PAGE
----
Vitamin D supplementation as a prophylactic measure to COVID-19: a risk and benefit approach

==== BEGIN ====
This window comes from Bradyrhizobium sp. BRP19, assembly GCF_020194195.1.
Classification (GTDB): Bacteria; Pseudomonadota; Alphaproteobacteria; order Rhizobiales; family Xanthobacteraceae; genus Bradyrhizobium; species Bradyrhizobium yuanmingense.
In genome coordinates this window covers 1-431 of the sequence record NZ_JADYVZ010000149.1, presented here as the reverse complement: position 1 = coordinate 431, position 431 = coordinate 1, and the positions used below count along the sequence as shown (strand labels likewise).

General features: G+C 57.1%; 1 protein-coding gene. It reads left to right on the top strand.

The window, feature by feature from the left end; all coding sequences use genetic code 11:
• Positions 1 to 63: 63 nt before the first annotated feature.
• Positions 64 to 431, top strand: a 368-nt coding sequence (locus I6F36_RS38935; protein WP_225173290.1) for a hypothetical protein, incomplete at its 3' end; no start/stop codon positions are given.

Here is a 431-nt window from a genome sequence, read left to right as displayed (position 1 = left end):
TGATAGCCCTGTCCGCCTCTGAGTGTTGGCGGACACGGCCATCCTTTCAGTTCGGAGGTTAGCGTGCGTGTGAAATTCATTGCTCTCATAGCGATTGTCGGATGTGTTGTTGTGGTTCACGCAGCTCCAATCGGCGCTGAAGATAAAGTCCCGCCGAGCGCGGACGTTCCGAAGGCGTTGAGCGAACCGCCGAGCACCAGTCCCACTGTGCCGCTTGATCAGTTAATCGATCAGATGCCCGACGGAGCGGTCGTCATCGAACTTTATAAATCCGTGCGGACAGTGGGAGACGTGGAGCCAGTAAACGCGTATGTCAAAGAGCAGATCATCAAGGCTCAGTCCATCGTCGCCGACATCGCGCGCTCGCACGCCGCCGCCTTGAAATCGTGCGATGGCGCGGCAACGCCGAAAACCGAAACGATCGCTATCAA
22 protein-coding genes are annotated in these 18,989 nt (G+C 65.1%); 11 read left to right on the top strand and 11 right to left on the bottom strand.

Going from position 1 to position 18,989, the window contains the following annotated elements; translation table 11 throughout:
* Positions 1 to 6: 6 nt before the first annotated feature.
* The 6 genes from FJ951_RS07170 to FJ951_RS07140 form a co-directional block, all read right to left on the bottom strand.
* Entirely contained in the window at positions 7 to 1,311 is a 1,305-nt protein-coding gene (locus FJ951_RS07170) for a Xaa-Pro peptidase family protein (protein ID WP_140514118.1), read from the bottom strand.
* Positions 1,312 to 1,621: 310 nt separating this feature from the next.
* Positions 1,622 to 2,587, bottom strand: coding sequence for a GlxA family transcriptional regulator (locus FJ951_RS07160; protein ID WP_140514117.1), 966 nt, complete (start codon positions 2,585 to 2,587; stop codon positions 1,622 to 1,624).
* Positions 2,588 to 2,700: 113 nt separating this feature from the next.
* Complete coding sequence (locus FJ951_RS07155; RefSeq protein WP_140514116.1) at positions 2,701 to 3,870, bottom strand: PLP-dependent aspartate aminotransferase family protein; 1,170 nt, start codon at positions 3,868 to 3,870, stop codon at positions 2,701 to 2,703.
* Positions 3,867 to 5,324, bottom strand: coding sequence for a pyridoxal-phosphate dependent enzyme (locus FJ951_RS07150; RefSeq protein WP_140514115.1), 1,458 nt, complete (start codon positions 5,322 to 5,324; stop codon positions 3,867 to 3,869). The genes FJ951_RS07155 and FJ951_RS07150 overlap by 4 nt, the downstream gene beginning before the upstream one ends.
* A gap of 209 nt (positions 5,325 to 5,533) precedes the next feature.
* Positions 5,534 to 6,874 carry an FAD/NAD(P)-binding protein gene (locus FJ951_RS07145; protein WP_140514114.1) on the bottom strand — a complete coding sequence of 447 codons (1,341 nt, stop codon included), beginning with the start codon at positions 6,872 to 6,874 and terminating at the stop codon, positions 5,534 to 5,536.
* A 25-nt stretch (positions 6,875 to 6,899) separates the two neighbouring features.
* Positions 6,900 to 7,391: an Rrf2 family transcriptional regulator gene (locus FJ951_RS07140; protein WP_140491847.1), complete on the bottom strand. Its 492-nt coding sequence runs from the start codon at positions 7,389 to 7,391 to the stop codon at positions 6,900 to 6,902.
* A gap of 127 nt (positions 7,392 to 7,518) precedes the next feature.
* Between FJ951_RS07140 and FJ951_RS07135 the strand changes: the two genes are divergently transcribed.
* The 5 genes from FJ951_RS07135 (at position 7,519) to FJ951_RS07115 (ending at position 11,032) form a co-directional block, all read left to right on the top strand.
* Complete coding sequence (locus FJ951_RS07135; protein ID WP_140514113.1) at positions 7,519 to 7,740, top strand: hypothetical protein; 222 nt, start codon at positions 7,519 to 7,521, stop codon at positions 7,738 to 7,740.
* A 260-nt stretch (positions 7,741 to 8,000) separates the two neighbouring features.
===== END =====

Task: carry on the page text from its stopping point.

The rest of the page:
INTRODUCTION: The pandemic caused by the novel coronavirus (SARS-CoV-2) presented itself as a global threat. The uncertainties regarding effective therapies linked to the small number of studies that concretely prove the performance of the virus brought a collection of doubts regarding the proper way to conduct new cases. However, studies show that vitamin D, if administered at adequate levels, has a prophylactic and controlling role in infectious diseases of the respiratory system. AIM Address the evidence on vitamin D supplementation in the population as a prophylactic measure for Covid-19, with an emphasis on the associated risks and benefits. MATERIAL AND METHODS: A systematic review based on articles published in journals indexed in the PUBMED and Biblioteca Virtual em Saúde (BVS) databases from 2015 to 2020. We used the following keywords: “Vitamin D”, “Prophylaxis”, “SARS-CoV-2", and “Respiratory infection". Among the 16 articles found, we selected 10 based on the following inclusion criteria: articles in Portuguese and English in their full version. RESULTS: Studies have shown punctual divergences since the absence of complete proof of efficacy has raised concerns about the indiscriminate use of high supplemental doses of vitamin D, which can trigger intoxication. However, observational studies and a meta-analysis with clinical trials on the association between vitamin D supplementation and prevention of acute viral respiratory infection (ARI) have shown moderate protective effects. Other studies suggest the relationship between low levels of vitamin D and increased risk of severity of respiratory infections, considering the activity of this vitamin in modulating the immune system. CONCLUSION: Given the urgent scenario regarding the treatment of Covid-19, there is a need for additional studies to establish the real effectiveness of vitamin D supplementation in preventing Covid-19 and how the deficit of this nutrient can aggravate the infection. Once the prophylactic activity of vitamin D and its protective effects are proven, we can use the vitamin D as a possible adjuvant therapy. The health professional must warn about the lack of proven benefits to limit the misuse of vitamin D supplementation by the population.
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